4 Bedroom Colours That Will Make You Happy
9 min read
Last Modified 29 September 2021 First Added 14 January 2020
Understanding the best colours for your bedroom is important for getting the most out of our master suites.
Colour plays a much bigger role than we first realise in our mood and happiness.
So, while most of us know by now that if we have a bad night’s sleep we wake up cranky, not many of us adapt our bedroom colour schemes to help inspire joy.
Here, we explore colours that make us happy alongside some of the science behind how the colour of our bedroom affects both our mood and our sleep.
There are lots to consider when designing or decorating a bedroom. Interior design plays a big role in the quality of sleep and happiness too. So, it’s important to emphasise your room’s best qualities. One of the key factors to focus on is colour. Chances are you’ve heard the basics of how colours can affect your mood.
Warm colours, which include red, orange and yellow, are said to evoke feelings of warmth or even anger. Whereas certain cool colours – blue, green and purple – have been said to make you feel sad or indifferent.
But is there such a thing as good bedroom colours? And is there any science to back this up?
If so, which colours are best to enhance your mood? Here, we look into the best colour schemes for bedrooms that will make you happy according to colour psychology.
Related: 9 Bedroom Design Trends for 2020
While there isn’t a lot of scientific research behind colour psychology, anecdotal evidence suggests colours can affect mood and even performance. For example, a study on the colours of pills found that warm coloured placebo pills were reported as more effective than their cool counterparts. Also, the use of blue street lights in Tokyo has been said to reduce suicides and street crimes.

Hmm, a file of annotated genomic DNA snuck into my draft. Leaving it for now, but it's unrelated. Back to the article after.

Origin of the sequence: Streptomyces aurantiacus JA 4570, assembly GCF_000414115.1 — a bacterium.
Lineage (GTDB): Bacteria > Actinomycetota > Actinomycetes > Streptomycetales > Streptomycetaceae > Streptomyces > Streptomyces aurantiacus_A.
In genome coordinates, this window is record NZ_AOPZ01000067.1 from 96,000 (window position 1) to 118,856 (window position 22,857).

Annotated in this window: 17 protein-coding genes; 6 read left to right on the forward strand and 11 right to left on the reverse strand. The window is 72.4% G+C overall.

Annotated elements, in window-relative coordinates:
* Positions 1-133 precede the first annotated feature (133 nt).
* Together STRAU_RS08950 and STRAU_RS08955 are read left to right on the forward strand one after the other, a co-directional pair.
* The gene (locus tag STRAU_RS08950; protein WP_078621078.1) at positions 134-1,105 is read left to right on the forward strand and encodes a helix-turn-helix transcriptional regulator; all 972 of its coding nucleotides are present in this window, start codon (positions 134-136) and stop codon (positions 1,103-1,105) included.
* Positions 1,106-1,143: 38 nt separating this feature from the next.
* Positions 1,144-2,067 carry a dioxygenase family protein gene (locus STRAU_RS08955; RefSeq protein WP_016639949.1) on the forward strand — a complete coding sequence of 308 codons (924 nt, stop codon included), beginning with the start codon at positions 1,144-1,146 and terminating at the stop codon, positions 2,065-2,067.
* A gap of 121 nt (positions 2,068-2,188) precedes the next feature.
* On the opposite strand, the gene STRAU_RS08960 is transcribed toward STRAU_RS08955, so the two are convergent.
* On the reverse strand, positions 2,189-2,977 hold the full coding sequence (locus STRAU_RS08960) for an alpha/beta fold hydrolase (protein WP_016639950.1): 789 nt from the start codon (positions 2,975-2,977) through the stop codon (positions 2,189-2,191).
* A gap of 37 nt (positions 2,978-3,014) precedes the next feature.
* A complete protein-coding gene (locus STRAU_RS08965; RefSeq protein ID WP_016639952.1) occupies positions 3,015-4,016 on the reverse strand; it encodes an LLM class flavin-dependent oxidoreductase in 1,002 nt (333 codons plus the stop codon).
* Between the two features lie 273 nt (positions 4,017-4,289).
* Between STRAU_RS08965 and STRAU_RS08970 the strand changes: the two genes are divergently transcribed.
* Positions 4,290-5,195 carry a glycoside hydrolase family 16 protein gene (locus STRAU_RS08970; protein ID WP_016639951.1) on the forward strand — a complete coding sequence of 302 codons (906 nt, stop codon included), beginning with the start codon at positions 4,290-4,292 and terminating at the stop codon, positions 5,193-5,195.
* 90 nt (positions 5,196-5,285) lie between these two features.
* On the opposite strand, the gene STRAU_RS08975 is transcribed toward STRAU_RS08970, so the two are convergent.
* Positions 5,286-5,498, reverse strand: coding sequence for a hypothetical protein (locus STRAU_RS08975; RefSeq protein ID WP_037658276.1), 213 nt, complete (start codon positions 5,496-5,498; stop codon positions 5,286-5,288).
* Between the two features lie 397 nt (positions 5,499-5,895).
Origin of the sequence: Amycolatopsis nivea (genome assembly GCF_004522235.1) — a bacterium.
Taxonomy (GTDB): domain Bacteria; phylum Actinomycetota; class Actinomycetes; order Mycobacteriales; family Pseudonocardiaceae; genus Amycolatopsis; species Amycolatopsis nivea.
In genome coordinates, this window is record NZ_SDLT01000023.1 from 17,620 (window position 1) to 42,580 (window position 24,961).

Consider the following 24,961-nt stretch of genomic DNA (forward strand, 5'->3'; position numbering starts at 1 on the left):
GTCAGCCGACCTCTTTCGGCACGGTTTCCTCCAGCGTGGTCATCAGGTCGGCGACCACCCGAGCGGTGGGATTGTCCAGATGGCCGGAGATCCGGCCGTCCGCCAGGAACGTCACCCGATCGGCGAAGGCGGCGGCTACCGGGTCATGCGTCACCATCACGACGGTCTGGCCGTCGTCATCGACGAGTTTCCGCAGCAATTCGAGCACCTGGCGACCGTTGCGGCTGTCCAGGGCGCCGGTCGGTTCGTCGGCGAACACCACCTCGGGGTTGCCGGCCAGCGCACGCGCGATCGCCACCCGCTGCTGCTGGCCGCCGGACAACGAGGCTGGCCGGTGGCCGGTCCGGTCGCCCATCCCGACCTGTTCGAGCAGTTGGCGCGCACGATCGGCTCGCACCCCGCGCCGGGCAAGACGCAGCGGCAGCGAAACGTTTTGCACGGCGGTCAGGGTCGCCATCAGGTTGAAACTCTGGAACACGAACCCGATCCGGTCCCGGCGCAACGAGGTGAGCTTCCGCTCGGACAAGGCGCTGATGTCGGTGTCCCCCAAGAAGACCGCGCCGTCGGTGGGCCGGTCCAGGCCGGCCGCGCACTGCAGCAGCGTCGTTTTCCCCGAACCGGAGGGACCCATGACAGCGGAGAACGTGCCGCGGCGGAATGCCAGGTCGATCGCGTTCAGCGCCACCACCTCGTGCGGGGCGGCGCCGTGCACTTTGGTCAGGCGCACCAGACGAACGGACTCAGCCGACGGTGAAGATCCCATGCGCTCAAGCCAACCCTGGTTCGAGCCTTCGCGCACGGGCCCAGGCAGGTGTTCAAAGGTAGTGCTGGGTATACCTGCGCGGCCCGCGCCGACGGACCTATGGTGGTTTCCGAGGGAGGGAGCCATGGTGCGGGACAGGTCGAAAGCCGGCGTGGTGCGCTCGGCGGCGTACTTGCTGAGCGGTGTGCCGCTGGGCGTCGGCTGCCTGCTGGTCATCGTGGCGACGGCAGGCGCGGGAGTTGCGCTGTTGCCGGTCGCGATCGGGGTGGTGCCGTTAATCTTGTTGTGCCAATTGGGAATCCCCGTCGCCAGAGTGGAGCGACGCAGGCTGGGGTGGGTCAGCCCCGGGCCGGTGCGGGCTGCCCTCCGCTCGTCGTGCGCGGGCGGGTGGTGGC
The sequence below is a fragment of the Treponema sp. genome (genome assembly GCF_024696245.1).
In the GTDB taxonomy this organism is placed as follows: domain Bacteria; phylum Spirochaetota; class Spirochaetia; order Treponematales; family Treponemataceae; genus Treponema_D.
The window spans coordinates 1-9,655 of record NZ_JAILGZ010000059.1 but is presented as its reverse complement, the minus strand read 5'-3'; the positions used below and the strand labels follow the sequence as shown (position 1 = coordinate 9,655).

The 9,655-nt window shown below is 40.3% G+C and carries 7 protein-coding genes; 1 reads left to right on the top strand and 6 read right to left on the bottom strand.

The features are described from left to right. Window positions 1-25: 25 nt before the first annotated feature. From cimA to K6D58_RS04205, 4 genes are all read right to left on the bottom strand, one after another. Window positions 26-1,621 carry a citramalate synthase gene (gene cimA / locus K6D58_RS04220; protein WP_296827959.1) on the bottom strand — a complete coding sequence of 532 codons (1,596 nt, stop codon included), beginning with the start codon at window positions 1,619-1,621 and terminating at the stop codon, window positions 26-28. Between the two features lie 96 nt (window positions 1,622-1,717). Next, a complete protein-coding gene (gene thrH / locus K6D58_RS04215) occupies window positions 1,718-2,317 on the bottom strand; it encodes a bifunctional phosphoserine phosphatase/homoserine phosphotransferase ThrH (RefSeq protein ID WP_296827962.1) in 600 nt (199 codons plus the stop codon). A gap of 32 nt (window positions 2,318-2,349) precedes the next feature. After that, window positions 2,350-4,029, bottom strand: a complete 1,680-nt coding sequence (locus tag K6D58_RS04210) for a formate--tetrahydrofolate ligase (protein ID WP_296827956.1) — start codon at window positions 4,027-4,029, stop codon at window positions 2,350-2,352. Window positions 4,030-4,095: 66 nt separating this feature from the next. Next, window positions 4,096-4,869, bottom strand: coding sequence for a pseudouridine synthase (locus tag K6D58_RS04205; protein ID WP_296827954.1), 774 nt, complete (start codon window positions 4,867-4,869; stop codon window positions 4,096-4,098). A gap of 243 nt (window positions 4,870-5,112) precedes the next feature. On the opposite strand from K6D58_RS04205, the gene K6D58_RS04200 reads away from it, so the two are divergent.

So, if colours can affect your mood, what are the best colours to use in the bedroom? It turns out the colours that make you happy could be subjective, with no clear answer for everyone. Discussing colour psychology for Very Well Mind, Kendra Cherry states:
“Your feelings about colour are often deeply personal and rooted in your own experience or culture. For example, while the colour white is used in many Western countries to represent purity and innocence, it is seen as a symbol of mourning in many Eastern countries.”
However, even though the best colours to use for your bedroom are largely dependent on your personal preferences and experiences, there are common trends which are worth exploring when it comes to redecorating a room.
While scientific evidence is thin on the ground, a bedroom’s colour is important. Experts in interior design have identified the below colour schemes for bedrooms as useful for helping limit anxiety and stress. Take a look at the best bedroom colour schemes to improve your mood:
Incorporating yellow into the bedroom communicates happiness and is also ideal if your room doesn’t get a lot of natural light, as it can mimic sunshine and make the room feel expansive. However, in large amounts, this colour is said to create feelings of frustration or anxiety.
We’d recommend bringing in pops of vibrant yellows to the bedroom with wall art, throws, or a single statement wall. Opt for neutral colours elsewhere to avoid an overwhelming look. Consider calming oatmeal, white, or pale grey for the other walls. You can also incorporate other natural materials such as wood to create your haven.
Blue is often considered as calming and serene, which is why it’s a popular colour in bedrooms and bathrooms. Incorporate blue using light shades throughout the walls, as darker blues are said to evoke feelings of sadness.
Talking to Country Living, Sue Kim, a Valspar Colour Expert, states that a sky blue shade is “instantly calming and helps to restore natural rhythms.” She adds:
“Growing evidence links sleep to productivity and overall well-being, and blue provides soothing and restorative qualities that can help improve rest.”
If you’d like a slightly warmer blue, consider shades such as periwinkle which has hints of violet. These brighter shades can be brought in through bed linen, cushions, or home accessories. Pair your sophisticated blue tones with neutral colours such as beige or cream to continue the calming mood. Alternatively, experiment with shades of its complementary colour orange for a playful finish.
Related: Blue beds
Green denotes nature which, according to several studies, has been proven to lift your mood. Bring this earthy colour into the bedroom subtly with the use of plants, or paint a wall a relaxing forest green shade to get the benefits. Further the biophilic trend by bringing lots of wood into the room, try oak shelves, beech bedside tables or wooden frames.